For this job, Duncs is working the truck, and Brent is handling the inside spot. Sometimes they do it the other way around, but tonight Brent pulled the short straw.
“Seabs, if I gotta dance with those ladies all night I’m gonna kill someone. I’ll make it up to you,” Duncs had said, smirking as he popped the buttons on his shirt cuffs.
What the fuck else was Brent supposed to do? He had straightened his bowtie and headed in, that’s what, and put aside all thought of Duncs, sitting there in the truck with his tie untied and his shirt unbuttoned. Because Brent is awesome and badass and a professional, who absolutely does not get distracted on the job, no matter how much of a milk run it is.
So here he is, waltzing away with some airheaded diplomat’s wife with dark hair piled on top of her head like an alien wedding cake. He’s been dancing with her, or women like her, for the better part of four hours. As much of a professional as he is, he doesn’t have it in him to avoid zoning out at least a little.
It’s still okay, Brent thinks, because he’s got a smile and a rapt expression for his dance partner, who is making small talk about the weather. God, is he ever glad he only pretends to be the kind of fun-hating bastard who comes to these sort of events. Also, he’s keeping an eye on the moves of his targets, Ugly Twin #1 and Ugly Twin #2, who are standing off to the side of the dance floor, sipping champagne and not smiling. Brent knows these guys are top-of-the-line, some of the best agents Vancouver has got, but the murderous glares pretty much look like amateur hour to him.
The problematic part is that the rest of his brain, the part that should be thinking seven steps ahead and four steps sideways, is zoned out on the memory of Duncan in the kitchen this morning, sleeves of his blue shirt rolled up to the elbows, his forearms glistening with soapy water. He had turned around as Brent came up behind him, smiled like the sun rising, and flicked Brent in the face with dishwater.
They did domestic shit like that all the time, these days. Things were finally starting to come together for them. They had this little apartment in the city—well, they had been living in the apartment ever since they moved to Chicago all those years ago, but there’s a difference between living together and living together. Now, they knew where they stood with each other. Now, they fell asleep watching SportsCenter on the couch, and when they woke up in the middle of the night curled together, lines on Dunc’s cheek from where it had been pressed into the seam of Brent’s shirt, instead of the awkward disentanglement and the sexual frustration, Dunc would just smile sleepily at him and say, “Come to bed.”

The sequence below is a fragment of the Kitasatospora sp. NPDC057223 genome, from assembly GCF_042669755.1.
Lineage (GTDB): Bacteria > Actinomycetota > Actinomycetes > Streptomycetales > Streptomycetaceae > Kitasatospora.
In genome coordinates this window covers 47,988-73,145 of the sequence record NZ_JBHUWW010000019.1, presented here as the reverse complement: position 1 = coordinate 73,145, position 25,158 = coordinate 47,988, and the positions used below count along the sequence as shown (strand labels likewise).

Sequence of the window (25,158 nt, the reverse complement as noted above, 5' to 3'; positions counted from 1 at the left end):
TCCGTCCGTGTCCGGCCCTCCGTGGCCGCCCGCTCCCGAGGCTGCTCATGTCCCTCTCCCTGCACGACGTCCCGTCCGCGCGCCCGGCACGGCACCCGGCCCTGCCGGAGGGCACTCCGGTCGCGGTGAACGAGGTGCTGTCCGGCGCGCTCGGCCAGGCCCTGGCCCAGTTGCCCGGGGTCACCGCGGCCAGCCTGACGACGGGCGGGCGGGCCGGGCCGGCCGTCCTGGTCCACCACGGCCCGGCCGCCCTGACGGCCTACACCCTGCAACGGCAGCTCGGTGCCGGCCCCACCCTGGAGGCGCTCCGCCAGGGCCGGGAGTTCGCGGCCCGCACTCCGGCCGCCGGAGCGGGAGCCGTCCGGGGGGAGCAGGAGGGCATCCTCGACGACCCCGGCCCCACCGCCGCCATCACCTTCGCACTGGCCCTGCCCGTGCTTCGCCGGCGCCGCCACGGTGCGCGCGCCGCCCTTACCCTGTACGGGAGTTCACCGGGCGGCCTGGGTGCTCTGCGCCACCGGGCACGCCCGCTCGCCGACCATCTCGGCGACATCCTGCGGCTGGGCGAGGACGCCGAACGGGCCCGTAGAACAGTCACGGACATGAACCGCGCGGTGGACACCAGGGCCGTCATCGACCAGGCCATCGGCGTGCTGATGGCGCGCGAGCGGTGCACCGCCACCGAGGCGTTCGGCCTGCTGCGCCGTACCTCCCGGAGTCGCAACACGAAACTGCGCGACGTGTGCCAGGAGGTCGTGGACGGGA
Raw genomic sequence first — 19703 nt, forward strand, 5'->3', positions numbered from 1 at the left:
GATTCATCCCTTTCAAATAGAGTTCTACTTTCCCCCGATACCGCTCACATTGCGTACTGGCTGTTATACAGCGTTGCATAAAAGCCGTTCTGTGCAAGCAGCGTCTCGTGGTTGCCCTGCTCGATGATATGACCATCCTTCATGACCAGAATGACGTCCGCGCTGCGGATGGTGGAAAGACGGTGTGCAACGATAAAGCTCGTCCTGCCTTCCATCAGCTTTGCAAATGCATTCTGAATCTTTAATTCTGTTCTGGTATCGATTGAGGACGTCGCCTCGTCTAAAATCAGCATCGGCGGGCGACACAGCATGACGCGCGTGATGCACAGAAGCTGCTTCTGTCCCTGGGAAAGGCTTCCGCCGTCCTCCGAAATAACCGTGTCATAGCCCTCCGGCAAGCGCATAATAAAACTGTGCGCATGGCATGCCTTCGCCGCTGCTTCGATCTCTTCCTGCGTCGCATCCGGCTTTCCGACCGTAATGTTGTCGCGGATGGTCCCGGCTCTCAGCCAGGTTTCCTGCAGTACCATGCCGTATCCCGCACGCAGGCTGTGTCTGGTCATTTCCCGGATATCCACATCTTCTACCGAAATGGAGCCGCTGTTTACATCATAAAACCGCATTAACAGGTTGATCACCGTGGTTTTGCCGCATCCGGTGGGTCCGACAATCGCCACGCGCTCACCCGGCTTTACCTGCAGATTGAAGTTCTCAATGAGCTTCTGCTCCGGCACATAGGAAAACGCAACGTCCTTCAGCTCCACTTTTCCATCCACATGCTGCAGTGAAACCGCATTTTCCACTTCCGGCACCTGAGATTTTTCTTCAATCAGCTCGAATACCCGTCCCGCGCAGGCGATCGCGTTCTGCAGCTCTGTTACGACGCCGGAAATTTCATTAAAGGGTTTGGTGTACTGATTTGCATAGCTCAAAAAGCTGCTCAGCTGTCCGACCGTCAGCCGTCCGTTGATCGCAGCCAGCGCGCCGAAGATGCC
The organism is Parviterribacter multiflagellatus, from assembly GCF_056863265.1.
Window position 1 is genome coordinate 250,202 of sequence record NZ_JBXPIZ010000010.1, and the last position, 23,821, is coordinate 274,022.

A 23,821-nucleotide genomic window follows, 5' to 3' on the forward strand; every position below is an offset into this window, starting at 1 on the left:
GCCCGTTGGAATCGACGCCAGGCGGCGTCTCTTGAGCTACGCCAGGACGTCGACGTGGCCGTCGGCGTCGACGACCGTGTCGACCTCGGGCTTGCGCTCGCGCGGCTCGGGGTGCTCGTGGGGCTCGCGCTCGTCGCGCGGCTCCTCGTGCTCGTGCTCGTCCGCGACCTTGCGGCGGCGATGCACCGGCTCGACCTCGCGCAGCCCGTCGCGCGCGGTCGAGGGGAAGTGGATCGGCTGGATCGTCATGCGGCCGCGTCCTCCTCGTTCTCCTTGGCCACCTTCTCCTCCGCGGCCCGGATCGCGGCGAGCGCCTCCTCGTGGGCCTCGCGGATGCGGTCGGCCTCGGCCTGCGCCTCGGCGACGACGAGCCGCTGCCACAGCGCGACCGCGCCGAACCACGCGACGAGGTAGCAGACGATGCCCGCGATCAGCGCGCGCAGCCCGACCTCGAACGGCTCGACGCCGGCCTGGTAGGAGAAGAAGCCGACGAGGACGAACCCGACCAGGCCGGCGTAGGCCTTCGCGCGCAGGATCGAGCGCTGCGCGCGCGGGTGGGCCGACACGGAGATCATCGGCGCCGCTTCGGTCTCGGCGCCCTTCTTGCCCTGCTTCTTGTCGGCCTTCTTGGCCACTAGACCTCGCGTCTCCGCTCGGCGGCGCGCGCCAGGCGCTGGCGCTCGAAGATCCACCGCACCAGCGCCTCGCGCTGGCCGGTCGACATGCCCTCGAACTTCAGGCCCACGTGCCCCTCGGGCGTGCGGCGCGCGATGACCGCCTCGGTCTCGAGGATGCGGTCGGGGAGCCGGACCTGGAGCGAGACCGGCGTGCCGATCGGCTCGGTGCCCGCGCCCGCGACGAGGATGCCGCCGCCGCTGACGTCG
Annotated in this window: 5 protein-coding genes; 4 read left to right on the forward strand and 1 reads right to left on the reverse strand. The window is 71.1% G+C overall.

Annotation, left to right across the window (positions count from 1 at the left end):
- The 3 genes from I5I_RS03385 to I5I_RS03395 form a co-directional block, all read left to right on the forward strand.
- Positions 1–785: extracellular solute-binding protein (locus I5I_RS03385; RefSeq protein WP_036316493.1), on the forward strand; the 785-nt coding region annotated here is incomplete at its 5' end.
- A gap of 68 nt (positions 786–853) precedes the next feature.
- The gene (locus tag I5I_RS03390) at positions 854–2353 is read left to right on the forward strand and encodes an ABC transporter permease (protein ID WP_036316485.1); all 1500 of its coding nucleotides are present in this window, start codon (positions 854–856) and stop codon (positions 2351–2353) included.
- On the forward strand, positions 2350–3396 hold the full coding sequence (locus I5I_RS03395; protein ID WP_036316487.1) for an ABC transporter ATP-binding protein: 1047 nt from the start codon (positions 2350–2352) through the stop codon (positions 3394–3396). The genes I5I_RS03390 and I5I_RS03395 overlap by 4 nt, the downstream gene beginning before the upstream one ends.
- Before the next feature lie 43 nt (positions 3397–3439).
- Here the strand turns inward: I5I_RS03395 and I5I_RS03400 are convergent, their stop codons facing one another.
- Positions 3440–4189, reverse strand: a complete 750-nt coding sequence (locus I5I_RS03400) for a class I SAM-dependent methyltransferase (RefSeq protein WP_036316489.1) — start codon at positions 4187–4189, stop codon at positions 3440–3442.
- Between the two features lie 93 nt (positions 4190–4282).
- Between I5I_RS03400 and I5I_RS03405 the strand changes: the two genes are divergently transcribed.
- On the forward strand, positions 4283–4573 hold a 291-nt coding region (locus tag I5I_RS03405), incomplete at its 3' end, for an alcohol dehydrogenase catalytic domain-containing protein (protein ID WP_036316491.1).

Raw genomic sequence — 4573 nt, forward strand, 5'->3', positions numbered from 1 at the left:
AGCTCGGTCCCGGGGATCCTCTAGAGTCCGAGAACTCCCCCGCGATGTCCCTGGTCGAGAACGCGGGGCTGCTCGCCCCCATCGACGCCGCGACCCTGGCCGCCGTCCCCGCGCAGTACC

It’s kind of embarrassing how into Duncs Brent is. Even fucking Tazer (whom they call “Agent Serious,” because he is the self-professed actual worst at feelings) has clapped him on the back and said, “About goddamn time.” But Brent can’t bring himself to care, even when it makes him looks like—
“Oh fuck me,” breathes Brent.
Ugly Twin #1 has grabbed one of the party attendees, a young guy with slicked-back hair, and is holding a nine mil Beretta to his chin. The guy looks scared, but not like he’s going to do something stupid that’ll get him killed. Good.
Brent shoves his dance partner out of his sightline (she lets out an aggrieved and startled, “Hey!” as she stumbles on her high heels), pulls his sidearm out of his boot and kneels, taking the gunman down with a shot to the thigh. Brent’s dance partner runs, screaming, for the doors, as Twin #1 crumples to the floor. The hostage looks at Brent, who nods; only then does he run for the exit. That was smart, Brent thinks, impressed, he kept his cool.
Then Brent realizes something is missing. Where’s Twin #2? Where did he—Brent’s wheeling around, trying to see the missing twin, mind is scrambling to make up for the time he’s lost.
“Seabs? Everything okay down there?” says Duncs’ voice from Brent’s earpiece. And Brent opens his mouth to say, no, send me some backup stat, but then he can’t because, oh hey, here’s the missing twin. The twin has got something around Brent’s throat, trying to choke him—oh, it’s a belt. Classy.
“Agent Seabrook, come in,” says Dunc, starting to sound a bit grave. And Brent wants to come in, he really fucking does, but the world is starting to go slightly grey around the edges, and the only things he can hear clearly are the screams of the party guests as they flee out the open French doors into the garden, and Dunc’s voice asking him to come in.
This is getting ridiculous. What did you think would happen if you started making jokes about amateur hour, dumbass? says a voice in Brent’s head that sounds an awful lot like Duncs at his most wry and fond. He likes it much better when Dunc sounds like that, not all cold and toneless like he sounds in Brent’s earpiece right now.
Duncs is saying, “Cap, this is Agent Keith, I’m not raising Seabrook over comm. Request permission to leave the truck and assess the situation.” His voice is hard and commanding, tight with adrenaline.